You Can’t Improve If You Don’t Know What to Measure

by Todd Scholl

Special to the eTail Blog

In the world of ecommerce, there are a variety of different options when it comes to metrics. Without a good framework, accurate interpretations of these metrics can be challenging. Today’s merchandising, online marketing, and ecommerce managers have complex jobs from optimizing their customer experience and site design to maximizing sales and managing ROI of their technology partners – all without disrupting the shopping funnel. Like any business investment, they are accountable for measuring the return of their personalization efforts. With so much at stake, where is the best place to start?

Before you can define what metrics work best with regard to personalization engines, you must understand one key factor. Today’s methods for benchmarking are often hampered with inconsistent tracking and reporting metrics that are out of context with regard to the segment group targeted, the date range in which the purchase is occurring and the channel and vertical in which the personalized recommendations are used. Clearing up these inconsistencies is the only way to truly measure the effectiveness of your personalization efforts.

Segmentation Defined: Who are you targeting?

Carefully defining the target of your personalization efforts is essential. To accurately measure how recommendations perform in a given vertical or channel—whether it be web, email, mobile, call center, or in store—online and multi-channel retailers must first distinguish between customers who interact with the recommendations and those who don’t, called responders and non-responders respectively. Responders are typically your best customers. They spend more time on your site, convert more often, spend more, and have a higher propensity to return than non-responders. As a result, they have distinct conversion behavior that must not be mixed in and confused with the conversion behavior across all shoppers in a channel.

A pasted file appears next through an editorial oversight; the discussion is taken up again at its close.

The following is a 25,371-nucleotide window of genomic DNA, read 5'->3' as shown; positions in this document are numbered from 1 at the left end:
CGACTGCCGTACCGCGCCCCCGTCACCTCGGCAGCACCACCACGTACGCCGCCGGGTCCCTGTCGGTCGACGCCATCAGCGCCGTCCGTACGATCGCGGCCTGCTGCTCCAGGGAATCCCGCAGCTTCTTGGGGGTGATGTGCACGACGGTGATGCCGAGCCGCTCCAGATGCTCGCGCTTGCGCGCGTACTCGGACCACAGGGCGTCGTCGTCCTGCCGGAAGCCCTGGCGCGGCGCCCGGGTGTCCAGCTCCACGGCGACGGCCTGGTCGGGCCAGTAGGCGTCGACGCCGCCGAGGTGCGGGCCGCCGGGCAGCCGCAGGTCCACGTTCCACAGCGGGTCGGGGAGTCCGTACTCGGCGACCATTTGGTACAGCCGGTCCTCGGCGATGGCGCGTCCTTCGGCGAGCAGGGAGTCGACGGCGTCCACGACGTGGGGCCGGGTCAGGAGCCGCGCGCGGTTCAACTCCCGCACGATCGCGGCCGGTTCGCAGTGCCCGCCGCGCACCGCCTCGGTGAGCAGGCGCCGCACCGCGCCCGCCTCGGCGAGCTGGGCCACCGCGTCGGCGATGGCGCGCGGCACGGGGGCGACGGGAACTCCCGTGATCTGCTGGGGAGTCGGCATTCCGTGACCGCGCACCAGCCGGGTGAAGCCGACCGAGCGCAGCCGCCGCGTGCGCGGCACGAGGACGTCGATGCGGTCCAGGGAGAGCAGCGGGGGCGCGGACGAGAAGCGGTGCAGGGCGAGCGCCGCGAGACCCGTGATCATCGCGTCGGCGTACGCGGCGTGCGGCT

Defining Demand

Demand is essentially revenue. While demand can be sliced and diced into many segments, the first step to increasing your revenue is narrowing your focus. When it comes to personalization you want to be looking at responder and recommendation demand. Personalizing responder’s and other shopper’s recommendations is the single best way to motivate them to engage more as this can help them recall forgotten shopping carts, present items they want most or highlight items that are similar to what they have been looking at. In the end, with personalization strategies implemented, demand will increase as will, hopefully, profits.

In order to understand how well your recommendation system is working for you, it will be helpful to look at responder demand, recommendation contribution and average order value. Here are a few aspects you may want to analyze:

  • Which strategies performed better against your baseline?
  • Is your margin staying steady or increasing?
  • What were your measurements before and after your personalization efforts or after changes to your personalization strategies?
  • Are more shoppers responding to the strategy than non-responders?

As with any change, measuring the direct effect on business is an important aspect to determining success. The ability to define your recommendation demand in concrete numbers is THE metric to measure success from testing and optimizing personalization strategies.

Todd Scholl is the Director of Marketing for Certonaa personalization and revenue optimization provider for online and multi-channel retailers. To get the full version of Part 1 & 2 of Certona’s new industry-wide reference guide, click here.